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Coffee Quest: Discovering the Secret to Growing the World's Best Coffee

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COFFEE PLANTS
Kevin Richberg

After tasting coffees (at the source) in over two dozen nations around the world, I think I've finally discovered the secret to growing "The World's Best Coffee."

It's not that I'm obsessed with coffee -- I'm obsessed with experiences! Each time I've traveled through a coffee exporting country (there are 51 of them at my last count), I've made it a point to experience the coffee grown there. I've been drinking the world's most popular beverage direct from the source.

Upon completion of my Mt. Kilimanjaro climb in 2008, we celebrated our safe descent (which is in many ways is more painful than the ascent), with a cup of fresh Kilimanjaro coffee, grown and brewed on the slopes of Africa's tallest dormant volcanic cones.

It was the most incredibly smooth cup of black coffee I'd ever drank in my life from a styrofoam cup. I had to have more!

After being whisked off to the Kilimanjaro Airport my only hope of exporting some of this incredible coffee to my home in New York was to scour the shelves at JRO's tiny duty-free corner. The only selection not appearing as if it were packaged in a dissolvable bag was a short tin can of "TanCafe," Pure Coffee from Tanzania: The Land of Kilimanjaro (the faded side photos of an arrogant giraffe and a bemused leopard didn't instill confidence in the tin's contents).

Don't judge a tin of coffee by its poorly photographed wildlife! That tin contained the most amazing coffee of my life.

I began to hoard the contents, doling them out on a case-by-case basis, terrified of reaching the bottom of the tin. Who knew when I'd return to the Kilimanjaro Airport? In the meantime, I re-doubled my efforts to taste every nation's coffee at each opportunity.

1. Panama

Strong, intense, raw -- loved it's intensity, but missed sublime notes.

2. Venezuela

Pale, lacked body, but I appreciated that it was unobtrusive.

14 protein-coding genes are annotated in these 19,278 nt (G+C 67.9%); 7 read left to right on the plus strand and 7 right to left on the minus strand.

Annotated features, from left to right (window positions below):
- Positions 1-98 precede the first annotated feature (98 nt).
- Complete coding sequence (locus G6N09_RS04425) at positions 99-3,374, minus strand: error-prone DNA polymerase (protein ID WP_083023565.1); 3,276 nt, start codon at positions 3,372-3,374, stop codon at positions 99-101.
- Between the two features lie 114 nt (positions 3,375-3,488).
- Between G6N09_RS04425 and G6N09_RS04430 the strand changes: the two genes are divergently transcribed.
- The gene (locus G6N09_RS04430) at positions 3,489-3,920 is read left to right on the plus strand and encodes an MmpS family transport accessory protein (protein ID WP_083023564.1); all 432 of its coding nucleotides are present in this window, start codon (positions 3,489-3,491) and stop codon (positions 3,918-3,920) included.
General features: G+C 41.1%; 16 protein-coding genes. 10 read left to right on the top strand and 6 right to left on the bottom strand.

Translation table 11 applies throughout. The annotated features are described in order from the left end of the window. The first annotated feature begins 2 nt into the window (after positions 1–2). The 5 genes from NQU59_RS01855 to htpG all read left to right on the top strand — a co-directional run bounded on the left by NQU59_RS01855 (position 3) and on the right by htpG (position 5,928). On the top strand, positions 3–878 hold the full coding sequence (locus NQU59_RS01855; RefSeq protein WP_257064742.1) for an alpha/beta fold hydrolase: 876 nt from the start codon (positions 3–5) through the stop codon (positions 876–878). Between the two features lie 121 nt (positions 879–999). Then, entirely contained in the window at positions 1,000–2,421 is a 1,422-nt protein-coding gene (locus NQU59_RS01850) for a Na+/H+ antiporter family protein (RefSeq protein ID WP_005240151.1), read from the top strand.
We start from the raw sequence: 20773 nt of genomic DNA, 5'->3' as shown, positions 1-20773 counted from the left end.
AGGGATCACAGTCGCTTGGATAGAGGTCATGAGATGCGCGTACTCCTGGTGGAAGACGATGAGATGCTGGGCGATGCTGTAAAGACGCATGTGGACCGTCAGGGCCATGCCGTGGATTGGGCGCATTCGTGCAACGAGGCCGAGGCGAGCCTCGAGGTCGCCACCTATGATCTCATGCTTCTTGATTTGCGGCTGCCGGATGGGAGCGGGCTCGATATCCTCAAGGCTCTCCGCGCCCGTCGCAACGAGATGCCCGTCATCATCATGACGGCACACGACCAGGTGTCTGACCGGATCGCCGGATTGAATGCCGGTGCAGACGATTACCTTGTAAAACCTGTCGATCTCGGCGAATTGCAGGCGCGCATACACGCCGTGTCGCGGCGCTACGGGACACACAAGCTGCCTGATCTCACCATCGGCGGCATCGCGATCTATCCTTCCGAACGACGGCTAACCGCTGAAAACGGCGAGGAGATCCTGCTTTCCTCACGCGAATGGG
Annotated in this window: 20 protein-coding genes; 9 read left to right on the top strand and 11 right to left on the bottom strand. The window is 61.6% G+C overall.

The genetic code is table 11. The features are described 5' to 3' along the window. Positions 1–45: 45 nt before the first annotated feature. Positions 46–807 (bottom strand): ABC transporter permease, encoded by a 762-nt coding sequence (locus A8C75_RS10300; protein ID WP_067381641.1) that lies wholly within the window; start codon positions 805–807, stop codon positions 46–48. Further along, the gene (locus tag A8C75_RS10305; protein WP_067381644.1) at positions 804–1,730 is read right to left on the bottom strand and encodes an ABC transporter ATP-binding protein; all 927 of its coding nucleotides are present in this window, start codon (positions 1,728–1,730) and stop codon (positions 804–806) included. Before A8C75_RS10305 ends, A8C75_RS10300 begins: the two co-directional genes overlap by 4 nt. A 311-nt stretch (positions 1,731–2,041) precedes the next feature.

3. El Salvador

A seriously great coffee, grown on the sides of active volcanoes and seemed to extract their power.

4. Zambia

High doses of caffeine -- stayed awake all day.

5. Indonesia

You know that coffee you've heard about that is made from beans collected out of cat droppings (Kopi Luawak)... It's actually the droppings of an Asian palm civet (a tiny omnivorous adorable animal), which eat only the ripest of cherries and partially digest the outer coating of the bean. It's the world's most expensive coffee and it's worth every rupiah (when you acquire it from the source -- import taxes are a bitch). But I still missed my "TanCafe."

I returned to East Africa a few months ago...

As soon as I made my way back to Tanzania, I rushed to the Arusha Coffee Lodge. The following day on a tour of the Burka Estate, in the shadow of Mt. Meru (Tanzania's tallest active volcano) it came to me: It's the Volcano!

As my work progressed through East Africa, I felt as though I continued to make startling coffee discoveries: Organic home-grown coffees from the foot of Mt. Elgon in Uganda, coffees growing within sight of the Virunga volcanoes in Rwanda, and more deliciously smooth delights from duty-free at the Dar es Salaam Airport in Tanzania (move over "TanCafe," this wasn't just about Kilimanjaro anymore).

I felt like Angela Lansbury solving the 100th murder in Cabot Cove, putting all my bits of information together to discover the common denominator behind growing all my favorite coffees: Volcanoes and the Equator.

It wasn't just the volcanoes (they are a dime a dozen in the coffee producing world). Tanzania, Uganda, Rwanda, Indonesia, Southern Colombia -- they're all within spitting distance of the Equator and contain volcanic cones.

But why?

The volcanic soil makes perfect sense: Just as in the growing of wine grapes, the soil nurturing the coffee shrubs has great influence over the final product. The Equator feels less intuitive, but still makes some sense. The Equator is the only place on Earth that receives exactly the same amount of daylight, each and every day of the year. It's also meteorologically unique in that annual rainfall is very high and temperatures hardly vary.

So that's it, my coffee quest had answers, and dozens of delicious brews to enjoy (with more to discover).

If you love coffee, world travel is an exceptional way to explore that passion. Get out there and go on your own coffee quest!

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